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The Question of Human Importance

Would knowledge of the existence of more intelligent, and perhaps more ethically developed, beings elsewhere perhaps undermine our self-esteem, thus making our religions seem woefully provincial and unduly anthropocentric in convincing their devotees that they are somehow special? What would be the religious implications of an extended "Copernican principle," one whereby the Earth's intelligent occupants would be shown to be just one more "average" population in a universe of countless intelligent worlds?

In the first place, we should emphasize that it is biologically inconceivable that there would be other humans anywhere else in the universe; so our uniqueness as a species is virtually guaranteed in any case. "Of men elsewhere, and beyond, there will be none forever," writes Loren Eiseley. Natural selection has brought us about along roads that will "never be retraced" biologically.Quoted by Stephen J. Dick, Life On Other Worlds: The 20th-Century Extraterrestrial Life Debate (Cambridge: Cambridge University Press, 1998), p. 194.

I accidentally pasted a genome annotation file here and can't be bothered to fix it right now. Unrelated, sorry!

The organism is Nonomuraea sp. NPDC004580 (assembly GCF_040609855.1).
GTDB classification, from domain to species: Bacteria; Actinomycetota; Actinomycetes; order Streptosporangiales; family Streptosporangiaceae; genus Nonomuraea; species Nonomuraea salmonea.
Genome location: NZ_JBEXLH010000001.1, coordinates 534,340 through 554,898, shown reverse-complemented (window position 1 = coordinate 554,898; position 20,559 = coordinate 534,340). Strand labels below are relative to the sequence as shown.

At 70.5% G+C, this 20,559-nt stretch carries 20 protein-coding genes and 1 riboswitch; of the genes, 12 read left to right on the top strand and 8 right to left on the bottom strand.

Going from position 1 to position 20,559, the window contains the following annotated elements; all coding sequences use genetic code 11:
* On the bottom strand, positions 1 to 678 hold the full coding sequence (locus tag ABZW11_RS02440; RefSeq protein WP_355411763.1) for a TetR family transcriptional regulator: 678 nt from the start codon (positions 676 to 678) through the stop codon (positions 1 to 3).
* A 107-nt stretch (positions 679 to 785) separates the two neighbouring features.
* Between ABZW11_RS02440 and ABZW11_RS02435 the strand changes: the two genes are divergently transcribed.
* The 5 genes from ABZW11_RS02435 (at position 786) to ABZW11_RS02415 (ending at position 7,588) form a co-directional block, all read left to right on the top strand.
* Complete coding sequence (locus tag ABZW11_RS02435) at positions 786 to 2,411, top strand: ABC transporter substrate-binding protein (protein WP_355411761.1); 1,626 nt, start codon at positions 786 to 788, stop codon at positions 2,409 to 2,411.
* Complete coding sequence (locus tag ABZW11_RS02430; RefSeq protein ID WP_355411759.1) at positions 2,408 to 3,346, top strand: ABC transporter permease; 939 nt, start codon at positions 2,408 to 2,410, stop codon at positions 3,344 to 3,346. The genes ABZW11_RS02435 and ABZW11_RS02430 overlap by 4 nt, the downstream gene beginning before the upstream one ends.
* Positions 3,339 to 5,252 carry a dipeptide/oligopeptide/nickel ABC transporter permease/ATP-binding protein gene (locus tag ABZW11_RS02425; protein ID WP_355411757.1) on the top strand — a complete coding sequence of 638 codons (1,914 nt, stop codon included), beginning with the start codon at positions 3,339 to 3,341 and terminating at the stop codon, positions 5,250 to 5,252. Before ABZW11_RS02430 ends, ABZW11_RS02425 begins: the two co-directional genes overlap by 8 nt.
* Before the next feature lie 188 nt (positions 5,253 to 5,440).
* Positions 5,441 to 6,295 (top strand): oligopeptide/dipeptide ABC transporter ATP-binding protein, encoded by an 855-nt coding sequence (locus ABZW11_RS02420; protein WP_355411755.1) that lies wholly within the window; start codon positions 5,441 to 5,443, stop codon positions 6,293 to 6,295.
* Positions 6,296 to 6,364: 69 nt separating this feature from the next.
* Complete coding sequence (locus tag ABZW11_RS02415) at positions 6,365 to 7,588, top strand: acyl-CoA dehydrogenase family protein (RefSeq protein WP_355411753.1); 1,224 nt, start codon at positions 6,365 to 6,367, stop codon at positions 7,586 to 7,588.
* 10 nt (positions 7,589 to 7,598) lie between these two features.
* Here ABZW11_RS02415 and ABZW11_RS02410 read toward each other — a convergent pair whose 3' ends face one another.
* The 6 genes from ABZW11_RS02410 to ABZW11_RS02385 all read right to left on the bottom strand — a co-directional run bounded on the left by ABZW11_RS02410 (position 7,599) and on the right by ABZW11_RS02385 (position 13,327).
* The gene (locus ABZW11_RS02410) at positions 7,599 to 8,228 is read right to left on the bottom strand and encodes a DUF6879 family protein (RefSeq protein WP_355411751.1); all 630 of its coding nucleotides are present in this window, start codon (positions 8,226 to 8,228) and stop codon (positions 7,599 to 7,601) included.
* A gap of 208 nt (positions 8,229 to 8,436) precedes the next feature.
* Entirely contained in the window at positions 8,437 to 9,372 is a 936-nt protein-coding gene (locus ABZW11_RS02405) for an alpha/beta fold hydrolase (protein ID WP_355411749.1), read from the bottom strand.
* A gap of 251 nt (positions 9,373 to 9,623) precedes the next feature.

Second, and more to the point, however, according to the great teachers in Islam, Hinduism, Judaism, Christianity, Buddhism and other religious traditions, we express our own unique human dignity and value not by looking for signs of our mental or ethical superiority over other forms of life, but by following a path of service and even self-sacrifice with respect to the whole of life, wherever it may be present. Authentic existence, as Buddhism especially makes clear, consists of our capacity for compassion rather than the urge toward competition. The meaning of our lives according to many religious traditions consists of the opportunity to give ourselves to something larger, more important and more enduring than ourselves. Thus, it is inconceivable that the eventual encounter with beings that may in some ways be our superiors would ever render such instruction obsolete.

Contributed by: Dr. Jack Haught

Cosmic Questions

Are We Alone? Topic Index
Theology After Contact: Religion and Extraterrestrial Intelligent Life

The Question of Human Importance

What Would Happen to the Idea of God?
The Question of Religious Particularity
Are Extraterrestrials Religious?
Does SETI Have Implications for the Question of “Cosmic Purpose?”
Available Frameworks for a "Theology after Contact"


Jack Haught

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